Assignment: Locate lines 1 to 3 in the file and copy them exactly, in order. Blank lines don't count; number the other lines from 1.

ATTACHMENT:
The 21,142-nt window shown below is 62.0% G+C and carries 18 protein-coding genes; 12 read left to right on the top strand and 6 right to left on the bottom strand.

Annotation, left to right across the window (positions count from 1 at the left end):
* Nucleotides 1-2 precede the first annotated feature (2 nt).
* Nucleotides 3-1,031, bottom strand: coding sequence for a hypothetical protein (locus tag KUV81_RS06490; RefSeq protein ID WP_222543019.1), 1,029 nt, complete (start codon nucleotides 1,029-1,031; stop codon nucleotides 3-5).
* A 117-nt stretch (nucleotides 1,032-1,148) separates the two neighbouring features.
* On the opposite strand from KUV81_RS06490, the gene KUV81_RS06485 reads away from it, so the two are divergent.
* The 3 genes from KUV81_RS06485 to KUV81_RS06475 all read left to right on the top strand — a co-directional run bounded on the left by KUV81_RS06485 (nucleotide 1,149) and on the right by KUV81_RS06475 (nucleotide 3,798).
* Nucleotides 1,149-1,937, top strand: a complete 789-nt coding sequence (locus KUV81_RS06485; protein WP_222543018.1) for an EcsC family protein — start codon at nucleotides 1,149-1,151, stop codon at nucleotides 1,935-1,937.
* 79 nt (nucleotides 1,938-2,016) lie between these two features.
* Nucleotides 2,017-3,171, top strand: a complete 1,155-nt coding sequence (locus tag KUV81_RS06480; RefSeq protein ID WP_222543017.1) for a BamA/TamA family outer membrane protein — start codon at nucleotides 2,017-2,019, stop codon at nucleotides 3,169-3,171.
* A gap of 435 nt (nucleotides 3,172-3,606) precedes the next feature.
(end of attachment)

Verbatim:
The 21,142-nt window shown below is 62.0% G+C and carries 18 protein-coding genes; 12 read left to right on the top strand and 6 right to left on the bottom strand.

Annotation, left to right across the window (positions count from 1 at the left end):
* Nucleotides 1-2 precede the first annotated feature (2 nt).